The implications are obvious -- compare the effect of a plea bargain to the implications of a "not guilty" verdict. (The word "not" is key here.) Then consider that if you are represented and adjudicated guilty, you have someone to argue your case in sentencing.

The only downside is the cost of the lawyer if you are ineligible for court-appointed counsel.

The Specifics

THIS SECTION IS IMPORTANT If you remember one thing about the criminal process, it is:

If Innocent, Do Not Plead Guilty, Even to a Reduced Charge.

Never plead guilty unless the trial is just not worth it (e.g., some minor traffic). The plea bargain, if a reduced sentence, can often be approximated after a court finding of guilty anyway.

As a matter of reputation, the "guilty" verdict of course carries the weight of the original crime. If one is arrested for civil disobedience acts during a protest, the conviction may be something to brag about, even in a business setting. On the other hand, if the original arrest is for a "sin of the system", a conviction for a trivial crime would still have the taint of the original arrest.

More details at until proven innocent - the process.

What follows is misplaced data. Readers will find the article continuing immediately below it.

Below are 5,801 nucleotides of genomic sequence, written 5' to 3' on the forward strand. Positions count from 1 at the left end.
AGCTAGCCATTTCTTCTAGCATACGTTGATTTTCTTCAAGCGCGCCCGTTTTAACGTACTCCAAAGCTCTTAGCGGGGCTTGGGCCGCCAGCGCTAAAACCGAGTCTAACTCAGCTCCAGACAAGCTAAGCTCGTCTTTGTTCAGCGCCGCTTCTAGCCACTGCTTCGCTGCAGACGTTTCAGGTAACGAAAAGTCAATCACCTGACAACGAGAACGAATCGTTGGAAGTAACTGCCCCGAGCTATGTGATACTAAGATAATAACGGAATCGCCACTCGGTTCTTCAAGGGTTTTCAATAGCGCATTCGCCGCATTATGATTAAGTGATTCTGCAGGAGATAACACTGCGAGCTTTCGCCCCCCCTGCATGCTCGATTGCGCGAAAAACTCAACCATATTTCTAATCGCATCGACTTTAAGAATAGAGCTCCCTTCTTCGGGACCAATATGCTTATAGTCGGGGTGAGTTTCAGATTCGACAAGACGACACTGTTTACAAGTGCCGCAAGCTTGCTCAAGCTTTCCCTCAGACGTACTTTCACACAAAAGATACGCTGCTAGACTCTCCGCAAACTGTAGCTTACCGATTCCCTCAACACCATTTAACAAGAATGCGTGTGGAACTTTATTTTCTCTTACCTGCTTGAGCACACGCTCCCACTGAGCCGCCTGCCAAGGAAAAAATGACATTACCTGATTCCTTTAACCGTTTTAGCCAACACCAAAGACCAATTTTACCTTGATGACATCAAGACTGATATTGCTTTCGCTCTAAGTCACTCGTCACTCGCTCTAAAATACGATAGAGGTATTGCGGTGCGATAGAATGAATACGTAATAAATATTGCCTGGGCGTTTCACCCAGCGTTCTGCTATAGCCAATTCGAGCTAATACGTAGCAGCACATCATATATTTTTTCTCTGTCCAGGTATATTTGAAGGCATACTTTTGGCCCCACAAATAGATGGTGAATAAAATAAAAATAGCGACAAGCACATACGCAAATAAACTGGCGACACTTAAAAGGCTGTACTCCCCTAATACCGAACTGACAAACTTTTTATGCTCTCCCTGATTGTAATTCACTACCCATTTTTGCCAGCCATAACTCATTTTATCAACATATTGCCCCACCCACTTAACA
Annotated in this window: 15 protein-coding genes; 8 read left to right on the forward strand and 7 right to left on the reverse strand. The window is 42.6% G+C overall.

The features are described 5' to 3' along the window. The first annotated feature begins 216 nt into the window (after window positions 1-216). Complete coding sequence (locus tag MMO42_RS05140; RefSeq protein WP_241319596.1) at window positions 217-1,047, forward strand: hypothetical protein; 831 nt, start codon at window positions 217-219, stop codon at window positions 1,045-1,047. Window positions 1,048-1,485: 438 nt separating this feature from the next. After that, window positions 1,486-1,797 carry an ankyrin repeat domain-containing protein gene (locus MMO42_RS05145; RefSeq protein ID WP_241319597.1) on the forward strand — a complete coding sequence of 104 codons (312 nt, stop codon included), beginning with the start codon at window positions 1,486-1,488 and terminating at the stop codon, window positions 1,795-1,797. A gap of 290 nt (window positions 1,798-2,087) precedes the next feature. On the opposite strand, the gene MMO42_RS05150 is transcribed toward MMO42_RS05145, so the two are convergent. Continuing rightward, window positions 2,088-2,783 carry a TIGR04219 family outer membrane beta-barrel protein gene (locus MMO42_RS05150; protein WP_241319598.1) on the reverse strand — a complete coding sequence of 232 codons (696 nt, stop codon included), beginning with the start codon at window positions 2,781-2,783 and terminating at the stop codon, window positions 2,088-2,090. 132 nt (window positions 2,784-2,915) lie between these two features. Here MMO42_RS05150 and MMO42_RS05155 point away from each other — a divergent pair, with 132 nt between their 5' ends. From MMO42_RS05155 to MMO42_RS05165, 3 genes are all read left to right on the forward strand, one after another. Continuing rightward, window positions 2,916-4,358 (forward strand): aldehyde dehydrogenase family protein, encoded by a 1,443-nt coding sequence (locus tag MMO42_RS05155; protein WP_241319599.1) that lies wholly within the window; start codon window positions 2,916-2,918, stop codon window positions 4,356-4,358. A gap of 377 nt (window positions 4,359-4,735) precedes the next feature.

Nifong Explains How He Nifonged the Duke LaCrosse Defendants

Here it is in Nifong's own answer to ethics charges from the response to the ethics complaint. (.pdf, 3 MB)
... and a much briefer article from the WaPost

A good analysis of the Nifong case and prosecution game playing from the Saint Louis University School of Law Law Review (.pdf)

Here's a choice comment, taken from an on-line response to a news story about the Nifong ethics case:

"As a disbarred attorney from another state, I believe that Nifong gives all disbarred attorneys a bad name."
- "Mostwise" - June 12, 2007 3:08 p.m. www.wral.com/news/local/story/1492534/

Before Arrest -- Don't Confess

Yeah, and don't confess after arrest either.

The ACLU recommends:

1. Do not admit to any wrongdoing.
2. "I do not consent to any searches" without a warrant
3. "Am I free to leave?"
The three items are described at
Police Stops (this website)
And of course the ACLU website

    and are described at

"busted" YouTube video
(45 minute video, but worth watching) and
(same thing, in text)

to Police Stops
back to process.html - "Guilty Until Proven Innocent" (the process)

back to index

Comments about this site: email me

first posted 10 Nov 02; Last revised 29 Apr 18. ~~ This page copyright 2002, Stan Protigal

privacy policy